Testing Methods Used in the Proof of Firearms 



Viewing... When a firearm is submitted for Proof the first stage of the procedure is known as "viewing". A weapon which does not satisfy the Proof House viewers is ruled not to be in a fit condition for rest of the Proof process.
The viewing procedure is as follows:
The weapon is classified, i.e., it is allocated to one of the four classes.
It is visually inspected for defects and the straightness of the barrel(s) is checked.
Weapons of the first class and long barrelled weapons of the 4th class are bore gauged at 9 inches from the breech face and the bore diameter is taken as that corresponding to the largest gauge which will enter to that point. If the diameter does not lie within prescribed limits the arm is rejected.
Measurements are taken of chamber dimensions, as given in the diagram below:
each of which must lie within prescribed limits. The dimensions quoted in the "Rules of Proof" are for finished chambers. To allow for polishing after Proof the minimum figures of dimensions A, B or C are read as if they were 0.003" less.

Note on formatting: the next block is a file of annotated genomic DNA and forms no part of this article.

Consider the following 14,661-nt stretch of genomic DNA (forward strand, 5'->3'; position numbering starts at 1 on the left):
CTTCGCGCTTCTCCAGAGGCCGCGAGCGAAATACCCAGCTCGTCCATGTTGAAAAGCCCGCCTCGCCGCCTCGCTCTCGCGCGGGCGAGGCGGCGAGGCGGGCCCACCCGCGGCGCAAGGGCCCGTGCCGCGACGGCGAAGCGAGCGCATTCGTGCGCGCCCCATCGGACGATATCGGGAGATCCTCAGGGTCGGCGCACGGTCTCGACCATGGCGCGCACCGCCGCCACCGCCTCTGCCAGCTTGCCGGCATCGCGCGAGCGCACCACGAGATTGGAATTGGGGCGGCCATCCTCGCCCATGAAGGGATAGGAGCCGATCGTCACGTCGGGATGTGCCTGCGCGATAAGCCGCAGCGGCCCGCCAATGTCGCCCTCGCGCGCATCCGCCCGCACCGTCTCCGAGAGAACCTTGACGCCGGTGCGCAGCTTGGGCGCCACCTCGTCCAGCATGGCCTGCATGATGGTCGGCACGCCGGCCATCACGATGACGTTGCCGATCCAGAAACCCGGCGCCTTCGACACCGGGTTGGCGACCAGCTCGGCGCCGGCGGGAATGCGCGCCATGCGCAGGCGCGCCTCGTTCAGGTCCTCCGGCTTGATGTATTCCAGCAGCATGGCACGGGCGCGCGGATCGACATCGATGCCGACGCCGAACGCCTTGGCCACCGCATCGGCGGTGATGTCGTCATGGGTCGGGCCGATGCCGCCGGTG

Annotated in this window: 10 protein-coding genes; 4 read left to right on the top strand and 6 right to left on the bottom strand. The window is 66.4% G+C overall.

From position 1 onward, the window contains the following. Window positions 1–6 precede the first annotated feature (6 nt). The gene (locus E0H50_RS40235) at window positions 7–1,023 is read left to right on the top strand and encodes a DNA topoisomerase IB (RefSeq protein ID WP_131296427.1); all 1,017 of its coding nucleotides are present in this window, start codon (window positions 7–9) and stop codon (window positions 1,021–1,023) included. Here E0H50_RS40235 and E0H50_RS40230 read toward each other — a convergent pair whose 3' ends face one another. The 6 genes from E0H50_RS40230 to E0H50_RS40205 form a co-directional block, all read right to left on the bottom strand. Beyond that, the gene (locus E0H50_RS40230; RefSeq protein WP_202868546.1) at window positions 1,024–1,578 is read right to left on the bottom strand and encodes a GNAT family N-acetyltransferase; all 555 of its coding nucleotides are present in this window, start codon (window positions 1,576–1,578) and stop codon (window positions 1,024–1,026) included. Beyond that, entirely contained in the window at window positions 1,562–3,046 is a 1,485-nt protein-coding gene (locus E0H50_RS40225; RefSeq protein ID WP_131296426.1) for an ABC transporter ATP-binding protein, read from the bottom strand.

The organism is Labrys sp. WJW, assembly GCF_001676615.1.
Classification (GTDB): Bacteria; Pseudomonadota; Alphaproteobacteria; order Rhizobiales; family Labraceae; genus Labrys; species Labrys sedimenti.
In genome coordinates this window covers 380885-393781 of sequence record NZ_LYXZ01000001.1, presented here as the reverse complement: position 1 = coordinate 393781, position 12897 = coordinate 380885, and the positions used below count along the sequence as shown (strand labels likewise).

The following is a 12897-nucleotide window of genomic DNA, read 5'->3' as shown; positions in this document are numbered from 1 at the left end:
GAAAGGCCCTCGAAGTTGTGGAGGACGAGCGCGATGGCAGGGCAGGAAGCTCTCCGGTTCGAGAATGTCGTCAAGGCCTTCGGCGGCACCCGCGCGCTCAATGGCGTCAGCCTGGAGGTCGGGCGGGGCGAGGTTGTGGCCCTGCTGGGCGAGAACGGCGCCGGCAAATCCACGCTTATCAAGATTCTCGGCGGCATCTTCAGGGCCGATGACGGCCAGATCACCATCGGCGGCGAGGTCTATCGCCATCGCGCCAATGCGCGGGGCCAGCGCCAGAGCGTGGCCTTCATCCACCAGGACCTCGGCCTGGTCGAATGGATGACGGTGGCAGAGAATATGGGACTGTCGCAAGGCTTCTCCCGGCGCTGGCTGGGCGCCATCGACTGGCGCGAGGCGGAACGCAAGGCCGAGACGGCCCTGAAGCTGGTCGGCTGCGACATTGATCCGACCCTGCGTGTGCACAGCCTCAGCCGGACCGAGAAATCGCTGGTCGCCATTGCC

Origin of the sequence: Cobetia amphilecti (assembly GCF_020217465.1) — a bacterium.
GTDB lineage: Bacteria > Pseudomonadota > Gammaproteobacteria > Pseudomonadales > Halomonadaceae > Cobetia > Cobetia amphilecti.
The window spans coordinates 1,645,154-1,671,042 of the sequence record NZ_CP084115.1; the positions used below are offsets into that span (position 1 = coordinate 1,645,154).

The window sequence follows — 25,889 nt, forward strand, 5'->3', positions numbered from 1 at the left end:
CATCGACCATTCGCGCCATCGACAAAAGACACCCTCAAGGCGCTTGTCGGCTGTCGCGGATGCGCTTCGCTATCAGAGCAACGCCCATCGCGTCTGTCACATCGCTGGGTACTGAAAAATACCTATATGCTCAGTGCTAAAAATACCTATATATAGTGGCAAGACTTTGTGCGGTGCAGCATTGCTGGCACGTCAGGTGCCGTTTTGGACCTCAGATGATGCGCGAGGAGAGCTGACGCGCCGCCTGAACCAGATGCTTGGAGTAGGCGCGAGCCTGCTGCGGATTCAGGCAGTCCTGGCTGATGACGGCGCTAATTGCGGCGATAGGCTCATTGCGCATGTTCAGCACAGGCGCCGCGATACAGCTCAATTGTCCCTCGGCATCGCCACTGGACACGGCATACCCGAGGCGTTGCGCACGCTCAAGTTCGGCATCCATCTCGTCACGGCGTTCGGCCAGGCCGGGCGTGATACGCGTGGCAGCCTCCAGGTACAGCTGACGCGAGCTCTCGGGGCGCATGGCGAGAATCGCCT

Weapons of the 2nd and 3rd classes are also gauged. The length of the chamber, each diameter of the chamber(s) of the barrel(s) and in a revolver each chamber of the cylinder must lie within the prescribed limits.
Weapons of 4th class present a number of problems due to the wide variety of weapons involved. These can range from a muzzle loading punt gun to a humane killer. In general smooth bore barrels are gauged 9 inches from the breech face to determine the bore diameter, but if the barrel is less than 9 inches long it is gauged at the muzzle.
The final procedure of "viewing" is a further inspection and further gauging after the Proof Load has been fired. If visual inspection reveals a defect or if gauging shows expansion beyond the dimensions permitted the weapon is condemned.
Proof Firing... The purpose of a proof load is to subject the chamber and barrel to a pressure which exceeds that which will be encountered in normal use. Similarly the action face, or in the case of a bolt closure, the bolt face, experiences a pressure in excess of that normally met. There are two distinct safety effects of this procedure.
First if the barrel or chamber is weak or flawed, the excess pressure will reveal that fact under controlled and "safe" conditions rather than have a failure or accident occur in the field.
Secondly, the application of excess pressure places the material of the chamber and barrel in compression.
Originated... 18 December 2002, New Domain... 13 February 2004, Upgraded... 26 January 2007,